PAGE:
GigaOM, By Derrick Harris, May 24, 2012
Academics are upset that companies like Google, Microsoft and Facebook have the keys to the underlying data, but they won't share. The issue may be a small war between universities and giant companies, but its part of the larger debate over consumer privacy versus the social good. As with many things, though, perhaps the answer lies in a grand compromise.
... It's tough to argue with privacy
The argument for openness is clear and powerful - access to source data is key to validating one's claims, even more so if data really has become so important as to be called the fourth paradigm of science - but the argument that releasing data would potentially violate consumer privacy is difficult to overcome if you're looking at the debate objectively. Google and Facebook, in particular, are locked into decrees with the Federal Trade Commission that have them subject to privacy audits for the next two decades. They're also constantly under the public microscope for privacy violations both real and perceived. Legally and publicly, they can't afford too many more gaffes.
... If you ask a privacy expert today, you'll likely hear that this situation is common thanks to our newfound proficiencies in analytics. It's one reason that rules about protecting users' personally identifiable information aren't as meaningful as they once were. During a recent conversation with NYU Stern School of Business professor Arun Sundararajan about intent-based privacy, he called anonymity a "gray area."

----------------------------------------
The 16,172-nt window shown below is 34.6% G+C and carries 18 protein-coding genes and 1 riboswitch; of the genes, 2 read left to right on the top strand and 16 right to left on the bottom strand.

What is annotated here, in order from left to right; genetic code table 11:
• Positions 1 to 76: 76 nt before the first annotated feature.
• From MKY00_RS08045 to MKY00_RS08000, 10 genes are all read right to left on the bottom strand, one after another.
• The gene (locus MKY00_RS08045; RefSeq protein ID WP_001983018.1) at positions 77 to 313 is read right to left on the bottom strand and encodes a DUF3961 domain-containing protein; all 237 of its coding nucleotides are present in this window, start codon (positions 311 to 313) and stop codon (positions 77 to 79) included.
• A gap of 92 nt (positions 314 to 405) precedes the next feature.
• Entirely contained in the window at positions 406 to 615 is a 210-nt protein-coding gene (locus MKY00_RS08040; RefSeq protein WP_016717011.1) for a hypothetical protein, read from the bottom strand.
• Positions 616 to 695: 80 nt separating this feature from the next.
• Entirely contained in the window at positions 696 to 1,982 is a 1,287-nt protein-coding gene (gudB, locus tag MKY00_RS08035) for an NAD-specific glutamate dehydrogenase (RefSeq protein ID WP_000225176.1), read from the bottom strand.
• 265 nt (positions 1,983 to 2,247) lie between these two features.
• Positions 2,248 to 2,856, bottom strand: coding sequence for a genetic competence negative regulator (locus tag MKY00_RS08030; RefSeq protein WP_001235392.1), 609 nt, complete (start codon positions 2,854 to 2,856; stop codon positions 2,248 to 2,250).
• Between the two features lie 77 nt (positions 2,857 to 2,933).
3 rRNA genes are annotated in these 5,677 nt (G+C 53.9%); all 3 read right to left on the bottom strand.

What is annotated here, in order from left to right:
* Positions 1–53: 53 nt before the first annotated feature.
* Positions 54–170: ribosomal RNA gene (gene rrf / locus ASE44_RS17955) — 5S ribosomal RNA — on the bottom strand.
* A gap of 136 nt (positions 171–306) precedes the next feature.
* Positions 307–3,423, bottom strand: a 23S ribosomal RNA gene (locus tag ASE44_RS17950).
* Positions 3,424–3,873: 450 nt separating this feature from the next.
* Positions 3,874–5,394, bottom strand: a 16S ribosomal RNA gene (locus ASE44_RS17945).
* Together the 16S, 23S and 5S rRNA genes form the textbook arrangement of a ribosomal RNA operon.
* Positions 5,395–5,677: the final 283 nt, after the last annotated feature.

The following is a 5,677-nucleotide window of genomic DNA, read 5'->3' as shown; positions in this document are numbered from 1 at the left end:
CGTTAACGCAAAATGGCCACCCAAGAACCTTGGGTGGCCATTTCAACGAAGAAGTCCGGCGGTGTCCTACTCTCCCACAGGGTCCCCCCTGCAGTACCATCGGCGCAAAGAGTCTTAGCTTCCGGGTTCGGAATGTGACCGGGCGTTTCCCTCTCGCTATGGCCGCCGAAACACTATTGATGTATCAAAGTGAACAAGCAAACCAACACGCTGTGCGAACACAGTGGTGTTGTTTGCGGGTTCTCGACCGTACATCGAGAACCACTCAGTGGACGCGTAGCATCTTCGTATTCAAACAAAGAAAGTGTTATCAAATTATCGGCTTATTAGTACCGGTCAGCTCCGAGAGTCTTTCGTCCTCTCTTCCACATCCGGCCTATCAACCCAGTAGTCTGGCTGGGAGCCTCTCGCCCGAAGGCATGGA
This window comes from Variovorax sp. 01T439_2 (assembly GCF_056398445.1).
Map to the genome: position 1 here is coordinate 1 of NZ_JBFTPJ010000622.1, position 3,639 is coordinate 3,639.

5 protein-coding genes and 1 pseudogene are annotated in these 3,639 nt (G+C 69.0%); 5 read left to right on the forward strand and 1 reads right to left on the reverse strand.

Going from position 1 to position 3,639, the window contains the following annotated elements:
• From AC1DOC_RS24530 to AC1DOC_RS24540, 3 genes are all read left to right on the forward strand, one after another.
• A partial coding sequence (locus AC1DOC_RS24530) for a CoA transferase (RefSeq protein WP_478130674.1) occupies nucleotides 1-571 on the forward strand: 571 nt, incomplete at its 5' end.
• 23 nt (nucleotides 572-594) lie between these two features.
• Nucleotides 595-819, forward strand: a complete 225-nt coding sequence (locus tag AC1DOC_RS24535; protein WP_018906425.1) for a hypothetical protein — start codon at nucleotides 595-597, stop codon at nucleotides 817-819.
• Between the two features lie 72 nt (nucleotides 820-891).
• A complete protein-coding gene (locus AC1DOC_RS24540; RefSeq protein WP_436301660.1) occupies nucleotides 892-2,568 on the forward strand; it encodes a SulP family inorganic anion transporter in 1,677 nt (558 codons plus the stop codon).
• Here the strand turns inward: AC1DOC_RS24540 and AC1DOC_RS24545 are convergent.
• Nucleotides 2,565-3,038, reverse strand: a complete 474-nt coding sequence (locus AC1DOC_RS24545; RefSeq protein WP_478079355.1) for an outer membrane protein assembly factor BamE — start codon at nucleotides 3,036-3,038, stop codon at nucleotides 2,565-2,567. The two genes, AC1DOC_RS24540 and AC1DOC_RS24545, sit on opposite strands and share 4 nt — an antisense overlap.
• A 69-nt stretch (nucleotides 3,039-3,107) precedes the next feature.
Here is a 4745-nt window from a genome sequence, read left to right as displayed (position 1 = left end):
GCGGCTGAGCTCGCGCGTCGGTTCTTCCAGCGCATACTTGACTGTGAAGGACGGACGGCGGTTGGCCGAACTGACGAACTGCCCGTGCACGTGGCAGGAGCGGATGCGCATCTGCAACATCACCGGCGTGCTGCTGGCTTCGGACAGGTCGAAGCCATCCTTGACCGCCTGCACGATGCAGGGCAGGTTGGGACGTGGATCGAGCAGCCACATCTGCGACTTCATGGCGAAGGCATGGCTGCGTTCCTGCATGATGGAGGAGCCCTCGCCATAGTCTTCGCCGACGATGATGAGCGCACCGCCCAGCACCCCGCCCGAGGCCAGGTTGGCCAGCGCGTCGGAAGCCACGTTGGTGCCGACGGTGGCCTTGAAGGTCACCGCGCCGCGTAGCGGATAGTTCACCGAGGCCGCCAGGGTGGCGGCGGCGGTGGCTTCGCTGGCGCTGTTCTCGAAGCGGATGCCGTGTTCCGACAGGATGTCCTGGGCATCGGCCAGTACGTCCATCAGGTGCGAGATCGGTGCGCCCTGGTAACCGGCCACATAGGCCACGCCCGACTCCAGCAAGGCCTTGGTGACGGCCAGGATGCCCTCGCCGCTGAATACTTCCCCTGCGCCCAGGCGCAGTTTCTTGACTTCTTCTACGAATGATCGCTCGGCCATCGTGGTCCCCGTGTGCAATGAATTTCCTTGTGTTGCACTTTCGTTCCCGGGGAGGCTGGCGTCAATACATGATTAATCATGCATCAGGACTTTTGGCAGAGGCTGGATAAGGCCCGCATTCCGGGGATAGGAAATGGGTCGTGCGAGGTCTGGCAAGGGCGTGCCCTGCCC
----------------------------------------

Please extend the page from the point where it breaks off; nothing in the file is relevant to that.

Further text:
"Targeting has gotten to the point where firms can know who you are without knowing your name," he told me.
A world divided?
If there isn't some sort of compromise, it's conceivable we could see a divided research space with industry on one side and academia on the other, each playing by their own rules. In that scenario, industry wins. Markoff quotes a letter to the journal Nature from HP Labs social media director and industry-research critic that sums up this particular concern:
"If this trend continues," [Huberman] wrote, "we'll see a small group of scientists with access to private data repositories enjoy an unfair amount of attention in the community at the expense of equally talented researchers whose only flaw is the lack of right 'connections' to private data."ACM SIGKDD Chair and ChoozOn CTO Usama Fayyad told me last year during a discussion at the International Conference on Knowledge Discovery and Data Mining that industry has already taken the lead in big data research for the same reasons Huberman cited as concerns in the social science realm.